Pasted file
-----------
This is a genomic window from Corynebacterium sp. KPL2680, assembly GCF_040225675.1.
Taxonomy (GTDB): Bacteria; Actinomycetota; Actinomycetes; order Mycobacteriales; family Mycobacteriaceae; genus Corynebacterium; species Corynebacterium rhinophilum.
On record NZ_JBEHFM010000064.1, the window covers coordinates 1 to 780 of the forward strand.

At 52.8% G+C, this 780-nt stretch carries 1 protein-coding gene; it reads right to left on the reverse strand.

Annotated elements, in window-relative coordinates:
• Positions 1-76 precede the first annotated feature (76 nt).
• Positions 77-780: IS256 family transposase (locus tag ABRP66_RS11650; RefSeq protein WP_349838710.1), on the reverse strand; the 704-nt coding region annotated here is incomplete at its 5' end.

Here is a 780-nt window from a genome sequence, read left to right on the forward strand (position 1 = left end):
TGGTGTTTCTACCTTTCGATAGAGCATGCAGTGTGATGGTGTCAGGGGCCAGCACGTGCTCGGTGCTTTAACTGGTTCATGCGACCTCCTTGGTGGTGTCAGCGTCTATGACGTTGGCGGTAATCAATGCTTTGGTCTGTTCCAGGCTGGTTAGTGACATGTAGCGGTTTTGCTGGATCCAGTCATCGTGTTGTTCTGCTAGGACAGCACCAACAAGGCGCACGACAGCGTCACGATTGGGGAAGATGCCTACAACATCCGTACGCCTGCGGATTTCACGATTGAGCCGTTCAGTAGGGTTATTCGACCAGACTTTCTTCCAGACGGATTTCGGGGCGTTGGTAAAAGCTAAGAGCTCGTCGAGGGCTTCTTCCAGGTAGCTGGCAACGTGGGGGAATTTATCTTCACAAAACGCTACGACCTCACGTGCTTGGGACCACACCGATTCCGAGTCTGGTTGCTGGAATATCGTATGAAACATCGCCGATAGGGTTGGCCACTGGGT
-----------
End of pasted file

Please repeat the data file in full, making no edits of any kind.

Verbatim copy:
This is a genomic window from Corynebacterium sp. KPL2680, assembly GCF_040225675.1.
Taxonomy (GTDB): Bacteria; Actinomycetota; Actinomycetes; order Mycobacteriales; family Mycobacteriaceae; genus Corynebacterium; species Corynebacterium rhinophilum.
On record NZ_JBEHFM010000064.1, the window covers coordinates 1 to 780 of the forward strand.

At 52.8% G+C, this 780-nt stretch carries 1 protein-coding gene; it reads right to left on the reverse strand.

Annotated elements, in window-relative coordinates:
• Positions 1-76 precede the first annotated feature (76 nt).
• Positions 77-780: IS256 family transposase (locus tag ABRP66_RS11650; RefSeq protein WP_349838710.1), on the reverse strand; the 704-nt coding region annotated here is incomplete at its 5' end.

Here is a 780-nt window from a genome sequence, read left to right on the forward strand (position 1 = left end):
TGGTGTTTCTACCTTTCGATAGAGCATGCAGTGTGATGGTGTCAGGGGCCAGCACGTGCTCGGTGCTTTAACTGGTTCATGCGACCTCCTTGGTGGTGTCAGCGTCTATGACGTTGGCGGTAATCAATGCTTTGGTCTGTTCCAGGCTGGTTAGTGACATGTAGCGGTTTTGCTGGATCCAGTCATCGTGTTGTTCTGCTAGGACAGCACCAACAAGGCGCACGACAGCGTCACGATTGGGGAAGATGCCTACAACATCCGTACGCCTGCGGATTTCACGATTGAGCCGTTCAGTAGGGTTATTCGACCAGACTTTCTTCCAGACGGATTTCGGGGCGTTGGTAAAAGCTAAGAGCTCGTCGAGGGCTTCTTCCAGGTAGCTGGCAACGTGGGGGAATTTATCTTCACAAAACGCTACGACCTCACGTGCTTGGGACCACACCGATTCCGAGTCTGGTTGCTGGAATATCGTATGAAACATCGCCGATAGGGTTGGCCACTGGGT